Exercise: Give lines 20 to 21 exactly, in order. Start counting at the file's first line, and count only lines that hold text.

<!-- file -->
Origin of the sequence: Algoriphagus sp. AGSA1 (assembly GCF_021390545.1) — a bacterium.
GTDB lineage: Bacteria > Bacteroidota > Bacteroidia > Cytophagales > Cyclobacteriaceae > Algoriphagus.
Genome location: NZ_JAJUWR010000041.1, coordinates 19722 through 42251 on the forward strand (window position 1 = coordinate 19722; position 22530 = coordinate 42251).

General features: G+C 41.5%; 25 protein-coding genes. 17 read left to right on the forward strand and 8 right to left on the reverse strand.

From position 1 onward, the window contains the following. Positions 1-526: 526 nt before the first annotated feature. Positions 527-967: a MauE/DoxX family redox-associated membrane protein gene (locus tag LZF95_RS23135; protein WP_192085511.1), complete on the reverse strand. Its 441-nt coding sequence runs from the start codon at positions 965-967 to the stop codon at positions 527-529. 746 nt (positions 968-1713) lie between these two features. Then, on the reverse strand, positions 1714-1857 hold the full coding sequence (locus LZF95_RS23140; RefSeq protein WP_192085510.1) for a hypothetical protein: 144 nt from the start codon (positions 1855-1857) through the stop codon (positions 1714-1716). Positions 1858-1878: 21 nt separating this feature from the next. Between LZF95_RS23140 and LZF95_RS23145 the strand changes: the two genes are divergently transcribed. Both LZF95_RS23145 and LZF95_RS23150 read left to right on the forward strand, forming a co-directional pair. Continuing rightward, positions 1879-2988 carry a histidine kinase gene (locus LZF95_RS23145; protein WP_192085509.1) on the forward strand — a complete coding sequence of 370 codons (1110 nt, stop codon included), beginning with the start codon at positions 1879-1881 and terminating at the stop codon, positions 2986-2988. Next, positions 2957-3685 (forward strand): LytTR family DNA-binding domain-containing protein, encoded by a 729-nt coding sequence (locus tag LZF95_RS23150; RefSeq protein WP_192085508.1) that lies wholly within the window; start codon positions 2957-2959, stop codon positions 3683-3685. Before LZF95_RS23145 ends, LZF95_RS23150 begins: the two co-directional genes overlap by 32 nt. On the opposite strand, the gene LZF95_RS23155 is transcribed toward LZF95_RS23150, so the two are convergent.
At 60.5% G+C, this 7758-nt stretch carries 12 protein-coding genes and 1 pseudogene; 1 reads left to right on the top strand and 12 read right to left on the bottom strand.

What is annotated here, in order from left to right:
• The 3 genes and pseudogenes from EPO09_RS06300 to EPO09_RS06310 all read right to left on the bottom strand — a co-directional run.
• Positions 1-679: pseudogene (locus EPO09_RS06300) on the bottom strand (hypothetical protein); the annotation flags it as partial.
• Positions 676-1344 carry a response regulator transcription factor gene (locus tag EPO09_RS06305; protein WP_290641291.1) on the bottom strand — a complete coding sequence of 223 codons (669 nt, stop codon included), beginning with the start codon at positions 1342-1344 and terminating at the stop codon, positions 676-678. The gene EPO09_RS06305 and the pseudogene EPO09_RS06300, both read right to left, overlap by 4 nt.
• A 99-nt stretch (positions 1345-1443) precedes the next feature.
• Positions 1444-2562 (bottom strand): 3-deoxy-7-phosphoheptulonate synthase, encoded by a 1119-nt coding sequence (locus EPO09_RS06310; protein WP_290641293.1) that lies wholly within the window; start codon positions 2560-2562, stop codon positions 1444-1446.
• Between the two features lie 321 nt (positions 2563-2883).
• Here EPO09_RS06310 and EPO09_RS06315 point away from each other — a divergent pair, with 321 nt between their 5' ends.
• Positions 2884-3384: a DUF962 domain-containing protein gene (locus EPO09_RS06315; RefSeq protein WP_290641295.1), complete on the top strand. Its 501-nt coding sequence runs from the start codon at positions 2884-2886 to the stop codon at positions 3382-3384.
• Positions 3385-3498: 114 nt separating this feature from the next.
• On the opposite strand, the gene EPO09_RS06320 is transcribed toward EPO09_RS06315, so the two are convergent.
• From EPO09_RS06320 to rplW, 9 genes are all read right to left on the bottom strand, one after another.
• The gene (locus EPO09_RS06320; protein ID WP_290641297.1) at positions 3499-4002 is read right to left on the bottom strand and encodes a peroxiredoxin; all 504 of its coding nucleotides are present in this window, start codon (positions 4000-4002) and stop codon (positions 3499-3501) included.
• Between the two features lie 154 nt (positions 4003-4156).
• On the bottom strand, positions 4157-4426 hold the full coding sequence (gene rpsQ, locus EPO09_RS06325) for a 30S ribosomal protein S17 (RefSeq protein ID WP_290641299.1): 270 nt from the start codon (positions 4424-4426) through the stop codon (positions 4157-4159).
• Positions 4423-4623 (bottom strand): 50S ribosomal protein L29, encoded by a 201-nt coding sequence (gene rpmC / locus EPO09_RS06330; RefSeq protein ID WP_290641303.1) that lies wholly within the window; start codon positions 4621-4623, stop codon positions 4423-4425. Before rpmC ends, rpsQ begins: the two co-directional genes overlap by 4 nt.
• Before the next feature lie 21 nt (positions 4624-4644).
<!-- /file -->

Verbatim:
• Between the two features lie 154 nt (positions 4003-4156).
• On the bottom strand, positions 4157-4426 hold the full coding sequence (gene rpsQ, locus EPO09_RS06325) for a 30S ribosomal protein S17 (RefSeq protein ID WP_290641299.1): 270 nt from the start codon (positions 4424-4426) through the stop codon (positions 4157-4159).